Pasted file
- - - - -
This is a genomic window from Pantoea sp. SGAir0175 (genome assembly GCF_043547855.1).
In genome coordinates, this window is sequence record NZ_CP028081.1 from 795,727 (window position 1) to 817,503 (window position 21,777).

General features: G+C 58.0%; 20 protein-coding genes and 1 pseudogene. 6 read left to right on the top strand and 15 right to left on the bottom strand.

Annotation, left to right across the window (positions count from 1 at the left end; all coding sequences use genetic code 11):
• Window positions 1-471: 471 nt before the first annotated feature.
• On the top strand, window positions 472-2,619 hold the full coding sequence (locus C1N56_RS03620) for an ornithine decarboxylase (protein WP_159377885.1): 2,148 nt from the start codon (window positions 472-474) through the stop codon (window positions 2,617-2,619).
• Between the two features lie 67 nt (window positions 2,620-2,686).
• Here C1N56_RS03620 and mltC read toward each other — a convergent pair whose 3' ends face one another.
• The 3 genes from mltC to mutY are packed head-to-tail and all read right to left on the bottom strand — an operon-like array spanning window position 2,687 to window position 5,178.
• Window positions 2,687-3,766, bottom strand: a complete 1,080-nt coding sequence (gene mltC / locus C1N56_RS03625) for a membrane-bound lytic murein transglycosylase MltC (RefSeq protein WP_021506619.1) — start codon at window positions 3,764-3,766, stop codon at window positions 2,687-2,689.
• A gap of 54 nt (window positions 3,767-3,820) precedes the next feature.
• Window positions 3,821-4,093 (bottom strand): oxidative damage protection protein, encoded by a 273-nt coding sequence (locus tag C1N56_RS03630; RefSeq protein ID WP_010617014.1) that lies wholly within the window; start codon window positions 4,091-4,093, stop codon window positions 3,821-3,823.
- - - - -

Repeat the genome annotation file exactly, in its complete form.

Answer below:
This is a genomic window from Pantoea sp. SGAir0175 (genome assembly GCF_043547855.1).
In genome coordinates, this window is sequence record NZ_CP028081.1 from 795,727 (window position 1) to 817,503 (window position 21,777).

General features: G+C 58.0%; 20 protein-coding genes and 1 pseudogene. 6 read left to right on the top strand and 15 right to left on the bottom strand.

Annotation, left to right across the window (positions count from 1 at the left end; all coding sequences use genetic code 11):
• Window positions 1-471: 471 nt before the first annotated feature.
• On the top strand, window positions 472-2,619 hold the full coding sequence (locus C1N56_RS03620) for an ornithine decarboxylase (protein WP_159377885.1): 2,148 nt from the start codon (window positions 472-474) through the stop codon (window positions 2,617-2,619).
• Between the two features lie 67 nt (window positions 2,620-2,686).
• Here C1N56_RS03620 and mltC read toward each other — a convergent pair whose 3' ends face one another.
• The 3 genes from mltC to mutY are packed head-to-tail and all read right to left on the bottom strand — an operon-like array spanning window position 2,687 to window position 5,178.
• Window positions 2,687-3,766, bottom strand: a complete 1,080-nt coding sequence (gene mltC / locus C1N56_RS03625) for a membrane-bound lytic murein transglycosylase MltC (RefSeq protein WP_021506619.1) — start codon at window positions 3,764-3,766, stop codon at window positions 2,687-2,689.
• A gap of 54 nt (window positions 3,767-3,820) precedes the next feature.
• Window positions 3,821-4,093 (bottom strand): oxidative damage protection protein, encoded by a 273-nt coding sequence (locus tag C1N56_RS03630; RefSeq protein ID WP_010617014.1) that lies wholly within the window; start codon window positions 4,091-4,093, stop codon window positions 3,821-3,823.